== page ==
Entertainment Weekly

Stay Connected


Advertise With Us

Learn More

Skip to content


An EW critic on discovering new talent

An EW critic on discovering new talent — Lisa Schwarzbaum also answers questions about the potential power of sequels and the hazards of on-screen collagen

Posted on

Ryan Gosling, The Believer

An EW critic on discovering new talent

When was the last time you felt you were seeing a major talent for the first time? — Andrea
Ah, Andrea, I’ll never forget the time I got an advance look at ”Home Alone” all alone in a snazzy studio screening room so many years ago and I saw that little blond Macaulay Culkin slapping his cheeks and I thought, Wow, who is this kid? But I digress: My critical socks were most recently blown off two years ago when I saw Ryan Gosling playing a Jewish neo-Nazi in ”The Believer.” Here’s a young actor who burns with such talent that it’s a challenge to find a project that can sustain his heat.

Which movie’s legacy has suffered the most from a sequel? Which movie’s legacy has been improved by a sequel? — Tom Rorb
It’s the perceptive word ”legacy” that makes these paired questions a winning entry. I’d go with ”The Silence of the Lambs” as the sick-thrill corker whose queasy brilliance is junked up, in my memory, by the flashy grotesquerie of ”Hannibal.” (For me, it’s Jodie Foster as Clarice Starling or it’s no one.) On the other hand, the unexpected zip and wit of ”X2: X-Men United” has allowed me to rewatch the gawkier original with more affection for the whole superheroic enterprise.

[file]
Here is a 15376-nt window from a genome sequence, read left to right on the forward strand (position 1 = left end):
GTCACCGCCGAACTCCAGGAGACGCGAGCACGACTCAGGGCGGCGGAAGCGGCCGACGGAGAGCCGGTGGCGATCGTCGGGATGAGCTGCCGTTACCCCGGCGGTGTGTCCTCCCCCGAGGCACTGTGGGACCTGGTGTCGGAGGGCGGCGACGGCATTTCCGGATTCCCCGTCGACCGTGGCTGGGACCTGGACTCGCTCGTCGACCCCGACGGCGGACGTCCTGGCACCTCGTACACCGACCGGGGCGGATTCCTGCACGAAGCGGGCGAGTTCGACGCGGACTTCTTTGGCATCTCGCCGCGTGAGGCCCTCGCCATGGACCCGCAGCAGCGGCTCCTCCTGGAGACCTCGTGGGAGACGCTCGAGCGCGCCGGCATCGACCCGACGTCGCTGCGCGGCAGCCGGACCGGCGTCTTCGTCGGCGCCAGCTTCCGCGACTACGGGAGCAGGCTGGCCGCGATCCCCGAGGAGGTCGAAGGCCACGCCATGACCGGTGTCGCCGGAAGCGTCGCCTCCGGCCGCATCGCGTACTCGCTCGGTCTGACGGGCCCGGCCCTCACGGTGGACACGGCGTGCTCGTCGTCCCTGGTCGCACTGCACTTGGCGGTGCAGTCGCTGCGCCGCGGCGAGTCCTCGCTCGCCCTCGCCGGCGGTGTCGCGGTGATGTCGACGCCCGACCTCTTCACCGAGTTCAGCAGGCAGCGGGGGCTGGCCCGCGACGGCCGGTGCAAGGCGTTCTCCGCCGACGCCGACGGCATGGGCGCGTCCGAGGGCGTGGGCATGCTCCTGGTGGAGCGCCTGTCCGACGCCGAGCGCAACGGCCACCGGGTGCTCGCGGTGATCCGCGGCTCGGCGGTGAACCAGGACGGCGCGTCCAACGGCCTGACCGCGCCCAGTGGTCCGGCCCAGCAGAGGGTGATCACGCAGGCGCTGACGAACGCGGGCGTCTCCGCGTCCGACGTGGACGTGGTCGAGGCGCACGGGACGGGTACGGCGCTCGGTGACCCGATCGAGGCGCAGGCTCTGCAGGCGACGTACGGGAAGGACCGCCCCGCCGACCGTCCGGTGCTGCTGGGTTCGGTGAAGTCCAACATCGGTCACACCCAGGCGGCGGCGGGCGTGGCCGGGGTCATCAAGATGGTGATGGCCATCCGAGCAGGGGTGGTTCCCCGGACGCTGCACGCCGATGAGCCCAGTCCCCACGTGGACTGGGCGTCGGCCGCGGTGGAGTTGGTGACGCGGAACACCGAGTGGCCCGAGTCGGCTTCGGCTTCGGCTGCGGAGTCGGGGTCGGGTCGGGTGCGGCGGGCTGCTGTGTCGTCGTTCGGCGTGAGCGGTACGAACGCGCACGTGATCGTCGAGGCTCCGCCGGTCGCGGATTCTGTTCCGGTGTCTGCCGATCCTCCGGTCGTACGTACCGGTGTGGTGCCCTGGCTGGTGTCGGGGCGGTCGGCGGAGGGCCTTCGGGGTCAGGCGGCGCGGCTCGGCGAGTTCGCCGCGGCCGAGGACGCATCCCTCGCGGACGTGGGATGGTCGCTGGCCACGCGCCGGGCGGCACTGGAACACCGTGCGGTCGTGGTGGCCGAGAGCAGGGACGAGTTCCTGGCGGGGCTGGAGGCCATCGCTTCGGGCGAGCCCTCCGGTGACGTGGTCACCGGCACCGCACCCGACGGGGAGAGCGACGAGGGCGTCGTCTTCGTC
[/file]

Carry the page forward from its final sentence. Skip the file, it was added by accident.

Do you ever get so distracted by some aspect of a film that it’s hard to keep your focus while reviewing it? — Cynthia Cohen
Big collagen lips! I’m telling you, big collagen lips on people who used to have regular human lips are killing my concentration. How can I pay attention to a character when the camera zooms in close and I’m thinking, Ouch, needles!

What is one of the worst acting performances in one of the best movies? — Darwin Bell
Four words: Billy Zane in ”Titanic.”

Send questions to askthecritic@ew.com, or post them below.